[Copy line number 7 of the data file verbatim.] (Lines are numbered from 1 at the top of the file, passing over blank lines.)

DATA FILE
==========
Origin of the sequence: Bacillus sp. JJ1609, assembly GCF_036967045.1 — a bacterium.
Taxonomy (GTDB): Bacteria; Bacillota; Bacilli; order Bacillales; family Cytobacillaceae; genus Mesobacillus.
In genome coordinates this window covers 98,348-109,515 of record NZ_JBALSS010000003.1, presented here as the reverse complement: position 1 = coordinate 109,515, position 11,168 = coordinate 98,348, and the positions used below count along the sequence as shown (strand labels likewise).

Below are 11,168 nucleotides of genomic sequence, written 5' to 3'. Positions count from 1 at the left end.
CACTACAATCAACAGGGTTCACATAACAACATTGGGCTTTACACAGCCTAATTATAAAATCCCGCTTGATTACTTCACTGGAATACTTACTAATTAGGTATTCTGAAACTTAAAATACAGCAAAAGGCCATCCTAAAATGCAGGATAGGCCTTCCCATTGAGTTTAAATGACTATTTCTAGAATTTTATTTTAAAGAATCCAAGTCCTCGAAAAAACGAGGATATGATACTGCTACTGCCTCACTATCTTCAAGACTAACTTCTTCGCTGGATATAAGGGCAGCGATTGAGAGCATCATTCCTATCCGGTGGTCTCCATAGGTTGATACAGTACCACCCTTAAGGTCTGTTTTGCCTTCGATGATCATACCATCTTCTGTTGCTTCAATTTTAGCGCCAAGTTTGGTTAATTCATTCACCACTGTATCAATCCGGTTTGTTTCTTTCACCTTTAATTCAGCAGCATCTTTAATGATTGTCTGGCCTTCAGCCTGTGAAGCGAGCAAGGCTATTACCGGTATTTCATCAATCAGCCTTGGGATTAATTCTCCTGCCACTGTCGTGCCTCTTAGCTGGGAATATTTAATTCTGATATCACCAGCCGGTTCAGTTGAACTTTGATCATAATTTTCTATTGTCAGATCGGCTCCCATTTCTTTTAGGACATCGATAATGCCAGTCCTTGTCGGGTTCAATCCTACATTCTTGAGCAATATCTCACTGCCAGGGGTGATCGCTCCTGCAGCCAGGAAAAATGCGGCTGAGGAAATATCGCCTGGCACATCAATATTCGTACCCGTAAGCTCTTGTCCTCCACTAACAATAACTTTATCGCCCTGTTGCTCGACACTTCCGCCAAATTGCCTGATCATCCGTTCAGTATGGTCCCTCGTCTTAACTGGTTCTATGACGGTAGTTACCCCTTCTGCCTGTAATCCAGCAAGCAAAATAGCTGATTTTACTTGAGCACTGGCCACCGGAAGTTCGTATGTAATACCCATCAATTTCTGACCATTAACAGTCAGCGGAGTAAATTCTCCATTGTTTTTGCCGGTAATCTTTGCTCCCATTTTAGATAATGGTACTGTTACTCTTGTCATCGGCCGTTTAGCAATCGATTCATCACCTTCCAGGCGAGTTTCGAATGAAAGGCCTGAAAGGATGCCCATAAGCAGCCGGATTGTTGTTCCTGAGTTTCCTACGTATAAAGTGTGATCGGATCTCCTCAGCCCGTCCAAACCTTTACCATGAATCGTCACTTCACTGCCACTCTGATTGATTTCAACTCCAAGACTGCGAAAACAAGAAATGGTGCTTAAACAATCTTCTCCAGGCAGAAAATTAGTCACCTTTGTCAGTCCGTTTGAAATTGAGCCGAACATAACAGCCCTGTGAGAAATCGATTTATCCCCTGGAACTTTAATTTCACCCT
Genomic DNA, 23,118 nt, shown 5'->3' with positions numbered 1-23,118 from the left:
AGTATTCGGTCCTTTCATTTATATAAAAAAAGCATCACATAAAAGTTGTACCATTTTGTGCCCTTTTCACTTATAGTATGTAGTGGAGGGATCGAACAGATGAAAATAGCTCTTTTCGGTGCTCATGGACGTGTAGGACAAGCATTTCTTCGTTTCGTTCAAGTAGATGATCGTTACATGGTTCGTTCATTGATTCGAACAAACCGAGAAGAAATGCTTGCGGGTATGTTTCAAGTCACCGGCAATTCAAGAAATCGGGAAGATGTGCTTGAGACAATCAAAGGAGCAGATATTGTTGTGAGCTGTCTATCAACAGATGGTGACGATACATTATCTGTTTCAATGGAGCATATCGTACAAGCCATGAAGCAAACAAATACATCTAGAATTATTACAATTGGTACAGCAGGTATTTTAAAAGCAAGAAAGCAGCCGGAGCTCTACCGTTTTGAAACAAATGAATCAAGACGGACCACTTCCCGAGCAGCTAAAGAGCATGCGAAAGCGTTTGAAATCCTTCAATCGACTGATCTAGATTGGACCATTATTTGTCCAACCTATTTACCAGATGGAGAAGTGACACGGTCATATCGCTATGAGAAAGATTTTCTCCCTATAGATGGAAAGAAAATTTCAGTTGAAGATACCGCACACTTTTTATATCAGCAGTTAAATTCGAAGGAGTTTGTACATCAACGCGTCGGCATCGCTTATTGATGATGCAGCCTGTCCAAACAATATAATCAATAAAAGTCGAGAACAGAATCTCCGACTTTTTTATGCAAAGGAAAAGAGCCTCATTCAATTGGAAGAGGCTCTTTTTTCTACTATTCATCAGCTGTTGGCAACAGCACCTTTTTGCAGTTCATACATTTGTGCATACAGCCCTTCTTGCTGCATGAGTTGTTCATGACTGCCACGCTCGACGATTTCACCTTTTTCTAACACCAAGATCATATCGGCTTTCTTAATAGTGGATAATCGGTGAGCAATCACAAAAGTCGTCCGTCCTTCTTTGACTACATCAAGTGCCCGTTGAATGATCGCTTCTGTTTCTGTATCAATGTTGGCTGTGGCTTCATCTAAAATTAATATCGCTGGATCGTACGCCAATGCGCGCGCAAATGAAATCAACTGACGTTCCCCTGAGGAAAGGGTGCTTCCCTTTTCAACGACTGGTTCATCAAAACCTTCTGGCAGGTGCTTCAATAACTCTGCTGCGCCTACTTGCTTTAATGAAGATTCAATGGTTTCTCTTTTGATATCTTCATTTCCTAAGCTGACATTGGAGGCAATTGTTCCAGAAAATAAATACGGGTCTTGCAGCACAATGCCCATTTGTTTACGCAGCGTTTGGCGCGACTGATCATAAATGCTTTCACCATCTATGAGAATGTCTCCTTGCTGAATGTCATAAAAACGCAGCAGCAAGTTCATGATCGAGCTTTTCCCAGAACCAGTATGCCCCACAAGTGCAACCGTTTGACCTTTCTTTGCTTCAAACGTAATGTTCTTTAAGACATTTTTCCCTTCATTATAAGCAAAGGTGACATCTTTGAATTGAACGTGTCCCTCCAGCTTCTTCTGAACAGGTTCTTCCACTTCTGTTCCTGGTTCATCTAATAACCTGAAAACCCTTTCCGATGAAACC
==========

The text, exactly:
AGTATTCGGTCCTTTCATTTATATAAAAAAAGCATCACATAAAAGTTGTACCATTTTGTGCCCTTTTCACTTATAGTATGTAGTGGAGGGATCGAACAGATGAAAATAGCTCTTTTCGGTGCTCATGGACGTGTAGGACAAGCATTTCTTCGTTTCGTTCAAGTAGATGATCGTTACATGGTTCGTTCATTGATTCGAACAAACCGAGAAGAAATGCTTGCGGGTATGTTTCAAGTCACCGGCAATTCAAGAAATCGGGAAGATGTGCTTGAGACAATCAAAGGAGCAGATATTGTTGTGAGCTGTCTATCAACAGATGGTGACGATACATTATCTGTTTCAATGGAGCATATCGTACAAGCCATGAAGCAAACAAATACATCTAGAATTATTACAATTGGTACAGCAGGTATTTTAAAAGCAAGAAAGCAGCCGGAGCTCTACCGTTTTGAAACAAATGAATCAAGACGGACCACTTCCCGAGCAGCTAAAGAGCATGCGAAAGCGTTTGAAATCCTTCAATCGACTGATCTAGATTGGACCATTATTTGTCCAACCTATTTACCAGATGGAGAAGTGACACGGTCATATCGCTATGAGAAAGATTTTCTCCCTATAGATGGAAAGAAAATTTCAGTTGAAGATACCGCACACTTTTTATATCAGCAGTTAAATTCGAAGGAGTTTGTACATCAACGCGTCGGCATCGCTTATTGATGATGCAGCCTGTCCAAACAATATAATCAATAAAAGTCGAGAACAGAATCTCCGACTTTTTTATGCAAAGGAAAAGAGCCTCATTCAATTGGAAGAGGCTCTTTTTTCTACTATTCATCAGCTGTTGGCAACAGCACCTTTTTGCAGTTCATACATTTGTGCATACAGCCCTTCTTGCTGCATGAGTTGTTCATGACTGCCACGCTCGACGATTTCACCTTTTTCTAACACCAAGATCATATCGGCTTTCTTAATAGTGGATAATCGGTGAGCAATCACAAAAGTCGTCCGTCCTTCTTTGACTACATCAAGTGCCCGTTGAATGATCGCTTCTGTTTCTGTATCAATGTTGGCTGTGGCTTCATCTAAAATTAATATCGCTGGATCGTACGCCAATGCGCGCGCAAATGAAATCAACTGACGTTCCCCTGAGGAAAGGGTGCTTCCCTTTTCAACGACTGGTTCATCAAAACCTTCTGGCAGGTGCTTCAATAACTCTGCTGCGCCTACTTGCTTTAATGAAGATTCAATGGTTTCTCTTTTGATATCTTCATTTCCTAAGCTGACATTGGAGGCAATTGTTCCAGAAAATAAATACGGGTCTTGCAGCACAATGCCCATTTGTTTACGCAGCGTTTGGCGCGACTGATCATAAATGCTTTCACCATCTATGAGAATGTCTCCTTGCTGAATGTCATAAAAACGCAGCAGCAAGTTCATGATCGAGCTTTTCCCAGAACCAGTATGCCCCACAAGTGCAACCGTTTGACCTTTCTTTGCTTCAAACGTAATGTTCTTTAAGACATTTTTCCCTTCATTATAAGCAAAGGTGACATCTTTGAATTGAACGTGTCCCTCCAGCTTCTTCTGAACAGGTTCTTCCACTTCTGTTCCTGGTTCATCTAATAACCTGAAAACCCTTTCCGATGAAACC